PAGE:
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Some of the most profitable companies in the world are joining forces today to create a new nonprofit.
Amazon, Google, Facebook, IBM and Microsoft want you, as well as federal regulators, to know that artificial intelligence can and should be used for good, not evil. The initiative is creatively dubbed the Partnership on Artificial Intelligence to Benefit People and Society, or Partnership on AI, for short.
The tech giants certainly have their work cut out for them.
While few question the potential benefits of AI — how it can be used to scan through troves of data to detect cancer and automate driving to reduce fatalities — a lot of very smart people, including at the White House and the FTC, have been examining how artificially intelligent systems could go awry.
In order for AI systems to work, they must analyze massive amounts of data, but before that data is processed, it's profiled and categorized by humans, with all their biases and prejudices in tow.
The White House outlined the discriminatory potential of big data in a report released at the beginning of this year. A ProPublica investigation this summer revealed how judges make sentencing and parole decisions by relying on AI software that is proven to be racially biased. And last July, a computer scientist at Carnegie Mellon found Google's ad-delivery algorithm served men more ads for higher paying jobs than women.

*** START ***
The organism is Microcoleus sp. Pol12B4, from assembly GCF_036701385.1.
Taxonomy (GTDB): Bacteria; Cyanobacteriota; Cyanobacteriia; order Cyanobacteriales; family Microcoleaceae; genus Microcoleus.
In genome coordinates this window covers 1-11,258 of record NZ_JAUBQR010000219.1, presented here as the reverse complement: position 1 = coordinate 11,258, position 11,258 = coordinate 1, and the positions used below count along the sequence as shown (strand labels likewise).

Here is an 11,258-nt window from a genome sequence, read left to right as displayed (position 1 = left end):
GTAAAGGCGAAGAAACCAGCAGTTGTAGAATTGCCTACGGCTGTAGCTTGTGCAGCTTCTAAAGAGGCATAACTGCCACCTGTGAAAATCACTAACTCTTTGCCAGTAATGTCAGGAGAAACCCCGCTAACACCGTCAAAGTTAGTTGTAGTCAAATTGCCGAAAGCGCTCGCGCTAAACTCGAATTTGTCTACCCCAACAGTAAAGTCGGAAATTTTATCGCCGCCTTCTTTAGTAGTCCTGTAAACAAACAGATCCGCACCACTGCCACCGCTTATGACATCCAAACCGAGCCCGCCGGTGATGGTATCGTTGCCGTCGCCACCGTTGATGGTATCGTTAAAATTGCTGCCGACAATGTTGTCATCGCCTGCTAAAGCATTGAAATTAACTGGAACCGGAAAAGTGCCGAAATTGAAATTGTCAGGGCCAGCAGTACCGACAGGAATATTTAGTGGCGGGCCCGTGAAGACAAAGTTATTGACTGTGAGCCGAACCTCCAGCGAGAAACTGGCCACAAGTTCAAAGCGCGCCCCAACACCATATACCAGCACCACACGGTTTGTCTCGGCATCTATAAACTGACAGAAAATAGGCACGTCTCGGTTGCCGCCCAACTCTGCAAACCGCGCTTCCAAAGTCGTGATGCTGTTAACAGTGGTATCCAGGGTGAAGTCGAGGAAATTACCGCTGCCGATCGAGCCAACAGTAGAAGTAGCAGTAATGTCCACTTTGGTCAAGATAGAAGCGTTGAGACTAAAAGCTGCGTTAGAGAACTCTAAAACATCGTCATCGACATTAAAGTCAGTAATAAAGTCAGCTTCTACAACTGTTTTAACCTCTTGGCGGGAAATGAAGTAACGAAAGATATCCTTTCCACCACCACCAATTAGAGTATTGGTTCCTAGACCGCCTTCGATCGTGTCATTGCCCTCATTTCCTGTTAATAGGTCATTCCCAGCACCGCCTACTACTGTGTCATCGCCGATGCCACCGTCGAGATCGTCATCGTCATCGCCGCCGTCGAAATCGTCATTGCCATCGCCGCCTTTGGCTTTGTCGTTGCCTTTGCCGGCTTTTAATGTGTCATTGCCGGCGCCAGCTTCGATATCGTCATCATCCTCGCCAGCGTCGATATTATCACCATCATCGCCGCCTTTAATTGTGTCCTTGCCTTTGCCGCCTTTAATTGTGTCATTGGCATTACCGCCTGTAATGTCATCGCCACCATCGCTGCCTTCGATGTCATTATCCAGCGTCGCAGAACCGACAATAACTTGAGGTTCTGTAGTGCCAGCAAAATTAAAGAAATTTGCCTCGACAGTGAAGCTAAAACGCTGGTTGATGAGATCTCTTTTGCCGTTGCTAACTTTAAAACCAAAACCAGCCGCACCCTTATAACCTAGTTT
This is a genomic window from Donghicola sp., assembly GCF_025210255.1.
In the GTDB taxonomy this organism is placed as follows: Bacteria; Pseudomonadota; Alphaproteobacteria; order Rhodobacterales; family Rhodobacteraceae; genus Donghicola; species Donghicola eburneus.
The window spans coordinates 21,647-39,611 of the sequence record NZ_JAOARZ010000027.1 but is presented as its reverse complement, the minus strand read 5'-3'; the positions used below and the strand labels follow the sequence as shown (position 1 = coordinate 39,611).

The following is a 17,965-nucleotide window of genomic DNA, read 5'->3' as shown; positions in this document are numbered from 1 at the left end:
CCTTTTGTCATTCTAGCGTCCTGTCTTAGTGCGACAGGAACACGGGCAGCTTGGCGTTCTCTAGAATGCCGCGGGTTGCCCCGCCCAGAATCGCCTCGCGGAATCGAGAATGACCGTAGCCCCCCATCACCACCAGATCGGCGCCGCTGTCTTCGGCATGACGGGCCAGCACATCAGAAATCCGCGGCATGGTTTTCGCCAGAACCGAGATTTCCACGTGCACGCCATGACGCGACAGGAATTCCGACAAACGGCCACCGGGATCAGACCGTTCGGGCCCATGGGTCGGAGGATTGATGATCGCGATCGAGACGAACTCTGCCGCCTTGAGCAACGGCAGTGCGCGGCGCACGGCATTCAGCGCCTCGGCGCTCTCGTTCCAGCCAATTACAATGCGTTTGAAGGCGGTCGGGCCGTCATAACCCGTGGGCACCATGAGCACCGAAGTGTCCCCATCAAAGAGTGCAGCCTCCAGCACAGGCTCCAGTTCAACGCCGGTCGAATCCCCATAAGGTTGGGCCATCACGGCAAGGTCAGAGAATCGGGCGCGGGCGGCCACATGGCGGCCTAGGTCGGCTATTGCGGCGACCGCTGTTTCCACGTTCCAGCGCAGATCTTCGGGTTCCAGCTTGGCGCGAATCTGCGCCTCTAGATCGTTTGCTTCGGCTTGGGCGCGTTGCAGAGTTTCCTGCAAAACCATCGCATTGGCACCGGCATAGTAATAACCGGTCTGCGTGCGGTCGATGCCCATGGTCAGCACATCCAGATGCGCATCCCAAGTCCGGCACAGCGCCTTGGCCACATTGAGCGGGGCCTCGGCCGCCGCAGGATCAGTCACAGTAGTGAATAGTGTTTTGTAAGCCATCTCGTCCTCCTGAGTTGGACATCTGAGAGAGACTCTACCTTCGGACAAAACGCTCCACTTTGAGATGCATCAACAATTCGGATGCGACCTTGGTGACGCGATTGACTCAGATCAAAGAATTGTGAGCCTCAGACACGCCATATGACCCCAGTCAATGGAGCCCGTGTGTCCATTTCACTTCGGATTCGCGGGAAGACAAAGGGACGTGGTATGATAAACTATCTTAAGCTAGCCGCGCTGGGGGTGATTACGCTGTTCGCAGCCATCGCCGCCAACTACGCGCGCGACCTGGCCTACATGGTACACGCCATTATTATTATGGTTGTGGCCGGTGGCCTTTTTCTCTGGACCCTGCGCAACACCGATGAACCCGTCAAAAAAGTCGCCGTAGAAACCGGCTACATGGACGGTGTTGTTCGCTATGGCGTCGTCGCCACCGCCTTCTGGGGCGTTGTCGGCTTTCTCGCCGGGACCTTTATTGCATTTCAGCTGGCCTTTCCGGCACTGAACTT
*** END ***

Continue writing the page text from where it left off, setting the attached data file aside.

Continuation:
More from Recode:
Yet artificial intelligence is considered to be the future of computing across the board. All of the companies involved in the nonprofit are pouring billions into artificial intelligence research, making products that predict our needs, help us communicate and connect us to people and objects with incogitable ease.
That's because for companies like Google and Facebook and Apple (which, notably, isn't part of this effort), AI is the next step in computing, not just for under-the-hood software, but for how people are interacting with computers. After desktop gave way to mobile, which changed entire business models, Silicon Valley sees voice-enabled computing as the next iteration, which requires AI.
While the new nonprofit says it doesn't intend to do any lobbying, individually, these companies are all saturated with lobbyists that enjoy intimate relationships with policymakers on Capitol Hill and across the world.
—By April Glaser, Re/code.net.
CNBC's parent NBCUniversal is an investor in Recode's parent Vox, and the companies have a content-sharing arrangement.